By Jamey Dunn
A week before the Illinois primary election, a federal court tossed out a piece of the state law that limits campaign contributions.
The court granted pro-choice political action committee Personal PAC’s request for a permanent ban on the amount donors can give to such groups. Previously, individual donors were capped at $10,000 and corporations and unions could only give $20,000.
But after the U.S. Supreme Court ruling in Citizens United vs. the Federal Election Commission, Personal PAC argued that such limits are unconstitutional, and U.S. District Judge Marvin Aspen agreed.
The Supreme Court found that limiting how much groups spent independently from candidates violated their free speech. Personal PAC argued that limiting how much they can raise on such efforts, known as independent expenditures, violated their First Amendment rights as well.
“Personal PAC sought to bring Illinois campaign finance law into compliance with what the First Amendment supports. We are thrilled that the Court ruled quickly and in our favor,” Terry Gosgrove, president and chief operating officer of
Personal PAC, said in a written statement. The group claims that it has already missed out on about $100,000 in contributions that it would have raised without the caps and was holding a check for more than $17,000 it could not deposit under the state’s campaign finance laws that went into effect last year.
The group also asked the court for permission to form more than one political action committee. The new campaign finance reform laws barred organizations from having more than one committee.
The ruling allows such groups to create second committees that would be used solely for independent expenditures, and they would be allowed to raise unlimited funds. “Personal PAC asserts that it only seeks to vindicate its right to create a separate PAC that would solely engage in independent expenditures, and once doing so, to receive unlimited contributions. In other words, it is not proposing to make independent expenditures and direct contributions from the same PAC,” the opinion stated.
“It’s about the decision I expected,” said Kent Redfield, director of the Sunshine Project, a nonprofit campaign contribution database connected to the Illinois Campaign for Political Reform. “It seems like a reasonable extension of Citizens United, although it is an issue the court has not considered.”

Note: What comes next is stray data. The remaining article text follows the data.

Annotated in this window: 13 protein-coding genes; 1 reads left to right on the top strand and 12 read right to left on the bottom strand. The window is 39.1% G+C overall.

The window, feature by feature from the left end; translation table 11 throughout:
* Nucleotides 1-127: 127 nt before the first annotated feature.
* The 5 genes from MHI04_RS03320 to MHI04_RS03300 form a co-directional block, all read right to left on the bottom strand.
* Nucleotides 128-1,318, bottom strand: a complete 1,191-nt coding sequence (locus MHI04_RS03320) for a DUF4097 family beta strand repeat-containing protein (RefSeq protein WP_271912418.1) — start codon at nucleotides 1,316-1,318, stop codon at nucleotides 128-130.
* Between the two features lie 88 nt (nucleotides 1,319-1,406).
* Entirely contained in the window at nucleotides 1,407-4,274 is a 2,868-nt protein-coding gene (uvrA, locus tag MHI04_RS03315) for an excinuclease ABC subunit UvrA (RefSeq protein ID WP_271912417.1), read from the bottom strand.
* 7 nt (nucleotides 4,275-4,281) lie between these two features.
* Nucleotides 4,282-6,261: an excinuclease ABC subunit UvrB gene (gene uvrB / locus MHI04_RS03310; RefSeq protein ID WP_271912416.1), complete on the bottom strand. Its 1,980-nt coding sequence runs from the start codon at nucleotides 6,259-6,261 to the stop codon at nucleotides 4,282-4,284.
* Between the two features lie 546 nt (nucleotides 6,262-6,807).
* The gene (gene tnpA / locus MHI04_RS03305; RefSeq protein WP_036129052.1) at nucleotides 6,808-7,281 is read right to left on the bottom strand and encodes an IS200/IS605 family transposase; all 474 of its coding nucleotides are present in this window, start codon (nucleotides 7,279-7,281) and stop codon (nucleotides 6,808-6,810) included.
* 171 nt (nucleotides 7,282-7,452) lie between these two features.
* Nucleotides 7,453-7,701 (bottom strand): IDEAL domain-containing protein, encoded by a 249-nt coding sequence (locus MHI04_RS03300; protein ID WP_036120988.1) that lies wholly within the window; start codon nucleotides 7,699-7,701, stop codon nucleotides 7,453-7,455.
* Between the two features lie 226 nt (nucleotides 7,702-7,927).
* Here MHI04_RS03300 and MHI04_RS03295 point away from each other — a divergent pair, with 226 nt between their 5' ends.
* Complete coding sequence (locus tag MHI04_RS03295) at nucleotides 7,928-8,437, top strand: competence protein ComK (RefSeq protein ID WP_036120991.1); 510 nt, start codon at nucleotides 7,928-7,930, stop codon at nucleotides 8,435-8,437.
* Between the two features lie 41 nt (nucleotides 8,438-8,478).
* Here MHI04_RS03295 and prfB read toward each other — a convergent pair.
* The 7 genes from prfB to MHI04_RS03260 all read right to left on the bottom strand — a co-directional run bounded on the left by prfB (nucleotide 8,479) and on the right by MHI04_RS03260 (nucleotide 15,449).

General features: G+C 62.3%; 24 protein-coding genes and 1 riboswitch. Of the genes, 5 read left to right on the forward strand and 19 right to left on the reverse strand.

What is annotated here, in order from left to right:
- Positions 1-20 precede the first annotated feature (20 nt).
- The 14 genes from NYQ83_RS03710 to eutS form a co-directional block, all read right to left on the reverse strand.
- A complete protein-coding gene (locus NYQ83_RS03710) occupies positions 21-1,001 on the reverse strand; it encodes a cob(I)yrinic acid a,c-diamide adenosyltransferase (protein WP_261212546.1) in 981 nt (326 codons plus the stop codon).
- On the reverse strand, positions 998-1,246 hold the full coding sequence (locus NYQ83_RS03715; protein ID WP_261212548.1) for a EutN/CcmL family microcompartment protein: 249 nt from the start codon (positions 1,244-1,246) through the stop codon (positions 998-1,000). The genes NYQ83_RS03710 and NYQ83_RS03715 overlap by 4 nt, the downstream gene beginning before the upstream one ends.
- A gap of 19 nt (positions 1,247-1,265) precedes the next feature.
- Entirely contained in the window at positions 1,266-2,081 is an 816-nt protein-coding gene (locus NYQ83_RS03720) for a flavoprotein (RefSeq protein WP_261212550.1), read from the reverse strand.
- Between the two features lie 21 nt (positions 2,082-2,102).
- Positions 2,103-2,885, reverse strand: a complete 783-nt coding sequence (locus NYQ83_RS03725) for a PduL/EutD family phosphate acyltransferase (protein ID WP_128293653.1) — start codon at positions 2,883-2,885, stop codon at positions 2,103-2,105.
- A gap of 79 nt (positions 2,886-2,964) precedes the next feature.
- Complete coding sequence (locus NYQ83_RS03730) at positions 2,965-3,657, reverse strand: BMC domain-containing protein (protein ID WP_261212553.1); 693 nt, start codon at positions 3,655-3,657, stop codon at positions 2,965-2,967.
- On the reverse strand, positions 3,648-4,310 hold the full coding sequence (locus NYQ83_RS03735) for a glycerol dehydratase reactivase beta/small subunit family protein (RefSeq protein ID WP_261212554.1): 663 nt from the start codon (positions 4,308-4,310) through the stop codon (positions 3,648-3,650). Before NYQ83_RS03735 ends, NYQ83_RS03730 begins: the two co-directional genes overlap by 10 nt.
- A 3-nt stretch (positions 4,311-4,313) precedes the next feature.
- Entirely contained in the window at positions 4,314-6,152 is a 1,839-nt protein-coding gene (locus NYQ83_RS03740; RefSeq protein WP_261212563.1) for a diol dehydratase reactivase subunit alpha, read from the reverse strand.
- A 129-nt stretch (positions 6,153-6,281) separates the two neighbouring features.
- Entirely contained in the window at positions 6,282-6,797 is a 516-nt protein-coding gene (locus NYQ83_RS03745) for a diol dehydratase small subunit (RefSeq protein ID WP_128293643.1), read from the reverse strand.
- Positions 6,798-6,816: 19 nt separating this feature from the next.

But Redfield and others take issue with the logic of the U.S. Supreme Court’s ruling. “The fiction of Citizens United is that because it is an independent expenditure, the people making the independent expenditure are promoting a candidate and there’s no policy component, no quid pro quo, so there can’t be corruption or the appearance of corruption,” Redfield said. “It will be a way for people to funnel large contributions to support a candidate.”
However, he said that today’s decision is likely to have a larger effect on the 2014 governor’s race than it will on this year’s legislative elections because the legislative leaders are so well-funded and there are relatively few races that are actually up for grabs in November. “Elect someone independent from [House Speaker Michael Madigan]?” he asked. “It didn’t work out really well for [former governor] Rod Blagojevich and his Move Illinois Forward PAC.”
Redfield predicts super PACs will support single candidates in the 2014 races for governor and other statewide offices — much like the ones that have been making unlimited independent expenditures for Republican candidates during the presidential primaries and others that have been collecting money to help President Barack Obama's reelection bid. “The real muddling thing in all of this is, when you get to single-candidate independent-expenditure PACs,” he said, “is there a wink and a nod? … Is there leverage in terms of if certain things don’t happen you’re not going to get any support in the next election?”